Separate ISSNs are needed for serials in different media. Thus, the print and electronic media versions of a serial need separate ISSNs. A CD-ROM version and a web version of a serial require different ISSNs since two different media are involved. However, the same ISSN can be used for different file formats of the same online serial; this "media-oriented identification" of serials made sense in the 1970s. In the 1990s and onward, with personal computers, better screens, the Web, it makes sense to consider only content, independent of media; this "content-oriented identification" of serials was a repressed demand during a decade, but no ISSN update or initiative occurred. A natural extension for ISSN, the unique-identification of the articles in the serials, was the main demand application. An alternative serials' contents model arrived with the indecs Content Model and its application, the digital object identifier, as ISSN-independent initiative, consolidated in the 2000s. Only in 2007, ISSN-L was defined in the
United States Air Force
The United States Air Force is the aerial and space warfare service branch of the United States Armed Forces. It is one of the five branches of the United States Armed Forces, one of the seven American uniformed services. Formed as a part of the United States Army on 1 August 1907, the USAF was established as a separate branch of the U. S. Armed Forces on 18 September 1947 with the passing of the National Security Act of 1947, it is the youngest branch of the U. S. Armed Forces, the fourth in order of precedence; the USAF is the largest and most technologically advanced air force in the world. The Air Force articulates its core missions as air and space superiority, global integrated intelligence and reconnaissance, rapid global mobility, global strike, command and control; the U. S. Air Force is a military service branch organized within the Department of the Air Force, one of the three military departments of the Department of Defense; the Air Force, through the Department of the Air Force, is headed by the civilian Secretary of the Air Force, who reports to the Secretary of Defense, is appointed by the President with Senate confirmation.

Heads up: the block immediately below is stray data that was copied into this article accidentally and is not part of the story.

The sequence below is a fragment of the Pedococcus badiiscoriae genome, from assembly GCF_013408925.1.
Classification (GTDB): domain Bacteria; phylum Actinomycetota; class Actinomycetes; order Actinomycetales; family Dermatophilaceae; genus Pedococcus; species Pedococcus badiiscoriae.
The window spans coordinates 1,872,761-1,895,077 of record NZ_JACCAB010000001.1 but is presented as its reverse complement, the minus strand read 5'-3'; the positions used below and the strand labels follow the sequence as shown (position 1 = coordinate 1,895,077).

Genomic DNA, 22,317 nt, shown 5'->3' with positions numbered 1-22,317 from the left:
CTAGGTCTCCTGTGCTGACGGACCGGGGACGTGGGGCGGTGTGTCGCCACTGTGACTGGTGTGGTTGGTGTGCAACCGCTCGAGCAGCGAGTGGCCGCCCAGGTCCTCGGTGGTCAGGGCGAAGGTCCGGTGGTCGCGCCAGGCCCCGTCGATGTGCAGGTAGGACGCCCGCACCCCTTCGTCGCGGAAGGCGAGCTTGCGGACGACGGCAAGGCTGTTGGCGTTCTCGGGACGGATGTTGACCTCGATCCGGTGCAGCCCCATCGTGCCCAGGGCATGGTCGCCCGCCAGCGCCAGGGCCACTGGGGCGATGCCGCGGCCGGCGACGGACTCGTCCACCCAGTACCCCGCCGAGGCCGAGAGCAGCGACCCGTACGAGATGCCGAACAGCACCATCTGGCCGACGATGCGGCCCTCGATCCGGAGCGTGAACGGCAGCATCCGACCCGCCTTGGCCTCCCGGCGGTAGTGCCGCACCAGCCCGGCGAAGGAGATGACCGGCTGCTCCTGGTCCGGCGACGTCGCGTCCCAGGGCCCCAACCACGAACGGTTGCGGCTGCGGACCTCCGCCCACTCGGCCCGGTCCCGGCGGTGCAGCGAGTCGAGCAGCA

The highest-ranking military officer in the Air Force is the Chief of Staff of the Air Force, who exercises supervision over Air Force units and serves as one of the Joint Chiefs of Staff. Air Force components are assigned, as directed by the Secretary of Defense, to the combatant commands, neither the Secretary of the Air Force nor the Chief of Staff of the Air Force have operational command authority over them. Along with conducting independent air and space operations, the U. S. Air Force provides air support for land and naval forces and aids in the recovery of troops in the field; as of 2017, the service operates more than 5,369 military aircraft, 406 ICBMs and 170 military satellites. It has a $161 billion budget and is the second largest service branch, with 318,415 active duty airmen, 140,169 civilian personnel, 69,200 reserve airmen, 105,700 Air National Guard airmen. According to the National Security Act of 1947, which created the USAF: In general, the United States Air Force shall include aviation forces both combat and service not otherwise assigned.
It shall be organized and equipped for prompt and sustained offensive and defensive air operations. The Air Force shall be responsible for the preparation of the air forces necessary for the effective prosecution of war except as otherwise assigned and, in accordance with integrated joint mobilization plans, for the expansion of the peacetime components of the Air Force to meet the needs of war. §8062 of Title 10 US Code defines the purpose of the USAF as: to preserve the peace and security, provide for the defense, of the United States, the Territories and possessions, any areas occupied by the United States. The stated mission of the USAF today is to "fly and win...in air and cyberspace". "The United States Air Force will be a trusted and reliable joint partner with our sister services known for integrity in all of our activities, including supporting the joint mission first and foremost. We will provide compelling air and cyber capabilities for use by the combatant commanders. We will excel as stewards of all Air Force resources in service to the American people, while providing precise and reliable Global Vigilance and Power for the nation".
The five core missions of the Air Force have not changed since the Air Force became independent in 1947, but they have evolved, are now articulated as air and space superiority, global integrated intelligence and reconnaissance, rapid global mobility, global strike, command and control. The purpose of all of these core missions is to provide, what the Air Force states as, global vigilance, global reach, global power. Air superiority is "that degree of dominance in the air battle of one force over another which permits the conduct of operations by the former and its related land, sea and special operations forces at a given time and place without prohibitive interference by the opposing force". Offensive Counterair is defined as "offensive operations to destroy, disrupt, or neutralize enemy aircraft, launch platforms, their supporting structures and systems both before and after launch, but as close to their source as possible". OCA is the preferred method of countering air and missile threats since it attempts to defeat the enemy closer to its source and enjoys the initiative.